In 37 patients (35%), MRI showed no occult fracture whereas in 43 (40.5%) there was an occult fracture of the neck of femur. Further subclassification of these fractures showed that 17 (16%) were intracapsular and 26 (24.5%) extracapsular.
In 26 patients (24.5%), MRI showed an occult fracture of the pelvic ring. All involved the pubic rami, with a fracture of the superior and inferior pubic rami on the injured side in 22, of the superior pubic ramus in two, and of the inferior pubic ramus in two. The eight who had fractures of the pubic rami identified radiologically had the diagnosis confirmed by MRI which showed an acute fracture, haematoma and oedema. Occult sacral fractures were seen in only 17 (16%) scans. Any occult sacral fracture was always associated with a fracture of the pubic ramus. A total of 16 occult sacral fractures were associated with an ipsilateral fracture of the pubic ramus and only one with a contralateral fracture. The sacral fracture in all cases was stable with no disruption of the pelvic ring.
Of the 43 patients with an occult fracture of the neck of the femur, there was no associated occult or radiological fracture of the pubic ramus or sacrum. Similarly, of the 26 patients with a fracture of the pubic ramus including both occult and radiological fractures there was no associated occult fracture of the neck of the femur (Figs 1⇓ and 2⇓).
Patients with clinical suspicion of a fracture of the neck of the femur and negative radiographs warrant further investigation to rule out occult fracture. Although bone scanning and CT have been used to diagnose occult fractures,8–10 we preferred MRI since it is more accurate, readily available, non-invasive and highly sensitive.3,9,10
To our knowledge there has been no previous study which has related occult fractures of the femoral neck to fractures of the pelvic ring. Various authors have reviewed the usefulness of MRI in diagnosing occult fractures of the hip, and have pointed out the incidental diagnosis of an isolated fracture of the pelvic ring or an occult acetabular fracture but never in association with an occult fracture of the hip.3,4,11–13 Therefore, fractures of the pelvic ring and occult fractures of the femoral neck appear to be mutually exclusive in the elderly after a low-velocity injury.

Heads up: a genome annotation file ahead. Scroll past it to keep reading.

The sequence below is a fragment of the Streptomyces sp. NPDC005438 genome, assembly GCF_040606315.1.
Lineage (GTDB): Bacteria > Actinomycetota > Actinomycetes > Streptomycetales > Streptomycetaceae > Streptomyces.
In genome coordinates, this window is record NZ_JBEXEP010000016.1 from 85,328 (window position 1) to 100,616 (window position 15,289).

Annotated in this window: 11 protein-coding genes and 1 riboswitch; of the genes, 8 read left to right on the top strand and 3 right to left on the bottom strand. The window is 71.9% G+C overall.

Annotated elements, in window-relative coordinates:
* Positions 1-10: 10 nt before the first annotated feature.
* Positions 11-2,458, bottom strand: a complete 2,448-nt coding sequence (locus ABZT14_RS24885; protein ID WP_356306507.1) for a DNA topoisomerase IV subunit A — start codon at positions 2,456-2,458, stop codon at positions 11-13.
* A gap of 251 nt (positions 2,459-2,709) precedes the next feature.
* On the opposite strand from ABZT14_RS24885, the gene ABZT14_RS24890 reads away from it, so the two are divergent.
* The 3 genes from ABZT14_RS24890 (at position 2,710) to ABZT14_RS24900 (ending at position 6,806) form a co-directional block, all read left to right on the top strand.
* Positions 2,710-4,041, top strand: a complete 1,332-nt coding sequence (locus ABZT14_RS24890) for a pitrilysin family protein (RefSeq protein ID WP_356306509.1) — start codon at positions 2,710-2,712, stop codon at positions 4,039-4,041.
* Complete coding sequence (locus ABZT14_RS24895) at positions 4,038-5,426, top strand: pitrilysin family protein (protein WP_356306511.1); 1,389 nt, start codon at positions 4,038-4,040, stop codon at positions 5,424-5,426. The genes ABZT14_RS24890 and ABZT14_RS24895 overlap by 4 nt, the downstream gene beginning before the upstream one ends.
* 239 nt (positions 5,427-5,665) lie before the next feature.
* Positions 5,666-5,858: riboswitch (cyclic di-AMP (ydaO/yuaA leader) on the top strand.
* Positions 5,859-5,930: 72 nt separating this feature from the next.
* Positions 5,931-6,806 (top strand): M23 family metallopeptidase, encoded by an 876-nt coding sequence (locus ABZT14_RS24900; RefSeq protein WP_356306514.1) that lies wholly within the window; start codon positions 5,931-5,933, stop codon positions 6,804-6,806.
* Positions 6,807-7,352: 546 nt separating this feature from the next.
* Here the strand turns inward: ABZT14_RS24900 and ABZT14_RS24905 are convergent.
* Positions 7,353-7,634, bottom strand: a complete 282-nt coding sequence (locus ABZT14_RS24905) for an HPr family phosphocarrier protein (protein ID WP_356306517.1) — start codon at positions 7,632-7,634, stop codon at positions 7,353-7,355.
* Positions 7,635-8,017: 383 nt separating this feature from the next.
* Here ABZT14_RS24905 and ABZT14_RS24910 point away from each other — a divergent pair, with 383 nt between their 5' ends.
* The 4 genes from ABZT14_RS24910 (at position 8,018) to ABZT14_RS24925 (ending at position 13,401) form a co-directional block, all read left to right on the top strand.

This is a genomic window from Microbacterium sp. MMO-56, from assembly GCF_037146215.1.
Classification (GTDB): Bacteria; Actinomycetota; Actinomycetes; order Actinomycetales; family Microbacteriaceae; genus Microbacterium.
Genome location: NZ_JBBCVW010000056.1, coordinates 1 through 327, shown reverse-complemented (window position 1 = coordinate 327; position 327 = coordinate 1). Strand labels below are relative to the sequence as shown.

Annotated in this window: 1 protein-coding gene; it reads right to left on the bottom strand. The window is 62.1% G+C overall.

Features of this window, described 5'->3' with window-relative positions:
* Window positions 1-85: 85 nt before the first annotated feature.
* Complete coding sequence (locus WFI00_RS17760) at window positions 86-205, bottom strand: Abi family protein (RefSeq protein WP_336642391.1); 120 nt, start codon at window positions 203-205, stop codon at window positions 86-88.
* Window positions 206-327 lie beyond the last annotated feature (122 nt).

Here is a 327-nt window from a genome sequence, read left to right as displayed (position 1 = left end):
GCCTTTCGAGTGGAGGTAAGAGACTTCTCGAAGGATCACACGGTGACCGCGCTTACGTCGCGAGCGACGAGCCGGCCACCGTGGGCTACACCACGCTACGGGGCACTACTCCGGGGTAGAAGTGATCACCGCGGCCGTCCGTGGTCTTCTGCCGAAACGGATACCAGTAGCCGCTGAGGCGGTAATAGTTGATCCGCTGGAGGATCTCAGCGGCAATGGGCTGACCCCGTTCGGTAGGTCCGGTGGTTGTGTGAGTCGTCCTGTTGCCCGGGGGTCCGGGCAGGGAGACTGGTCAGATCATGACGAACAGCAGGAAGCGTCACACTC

There are two logical explanations for this. First, a low energy injury can produce a fracture at only one site as mechanically all the energy will be spent on one site. Secondly, since all occult sacral fractures are associated with fractures of the pubic ramus and none with a fracture of the femoral neck, it could be postulated that there are two different mechanisms involved in the occurrence of each fracture.
None of the patients with acute fractures of the pubic rami detected radiologically had an occult fracture of the femoral neck. Their MR scans confirmed the fracture of the pubic ramus alone. Therefore if such a fracture is identified by plain radiography in an elderly non-weight-bearing patient after a trivial fall, MRI is not indicated. There is the possibility of an old fracture of the pubic ramus being associated with an occult fracture of the neck of the femur but this did not occur in our study. If the surgeon is satisfied that the fracture of the pubic ramus is acute there appears to be no need for further investigations to rule out an occult fracture of the femoral neck.
No benefits in any form have been received or will be received from a commercial party related directly or indirectly to the subject of this article.
- Received April 10, 2007.
- Accepted May 31, 2007.
- © 2007 British Editorial Society of Bone and Joint Surgery